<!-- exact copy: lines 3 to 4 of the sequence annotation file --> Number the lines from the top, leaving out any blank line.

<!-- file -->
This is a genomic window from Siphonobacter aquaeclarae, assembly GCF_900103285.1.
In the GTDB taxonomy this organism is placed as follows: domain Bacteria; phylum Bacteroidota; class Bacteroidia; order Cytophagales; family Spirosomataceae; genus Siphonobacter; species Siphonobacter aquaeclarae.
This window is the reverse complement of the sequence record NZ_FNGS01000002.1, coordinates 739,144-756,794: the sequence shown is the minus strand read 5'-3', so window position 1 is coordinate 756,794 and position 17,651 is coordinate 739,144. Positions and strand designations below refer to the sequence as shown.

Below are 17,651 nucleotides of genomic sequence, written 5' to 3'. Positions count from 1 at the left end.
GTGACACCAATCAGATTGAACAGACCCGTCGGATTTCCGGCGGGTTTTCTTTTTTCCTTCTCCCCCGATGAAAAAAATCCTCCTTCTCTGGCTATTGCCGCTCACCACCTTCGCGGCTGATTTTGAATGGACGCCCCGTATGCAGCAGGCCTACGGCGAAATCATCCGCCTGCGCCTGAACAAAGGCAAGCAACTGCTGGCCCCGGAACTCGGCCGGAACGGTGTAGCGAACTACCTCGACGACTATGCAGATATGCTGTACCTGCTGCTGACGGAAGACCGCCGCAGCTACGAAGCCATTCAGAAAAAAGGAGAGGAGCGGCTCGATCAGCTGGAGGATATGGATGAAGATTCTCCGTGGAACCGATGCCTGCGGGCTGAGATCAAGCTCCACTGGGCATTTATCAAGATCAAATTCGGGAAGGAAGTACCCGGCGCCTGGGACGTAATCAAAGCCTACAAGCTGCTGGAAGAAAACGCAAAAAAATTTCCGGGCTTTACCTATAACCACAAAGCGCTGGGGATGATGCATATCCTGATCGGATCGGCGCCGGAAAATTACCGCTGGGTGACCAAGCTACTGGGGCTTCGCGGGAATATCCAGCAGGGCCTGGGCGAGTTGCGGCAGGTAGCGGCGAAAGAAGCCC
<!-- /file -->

This window is the reverse complement of the sequence record NZ_FNGS01000002.1, coordinates 739,144-756,794: the sequence shown is the minus strand read 5'-3', so window position 1 is coordinate 756,794 and position 17,651 is coordinate 739,144. Positions and strand designations below refer to the sequence as shown.

Below are 17,651 nucleotides of genomic sequence, written 5' to 3'. Positions count from 1 at the left end.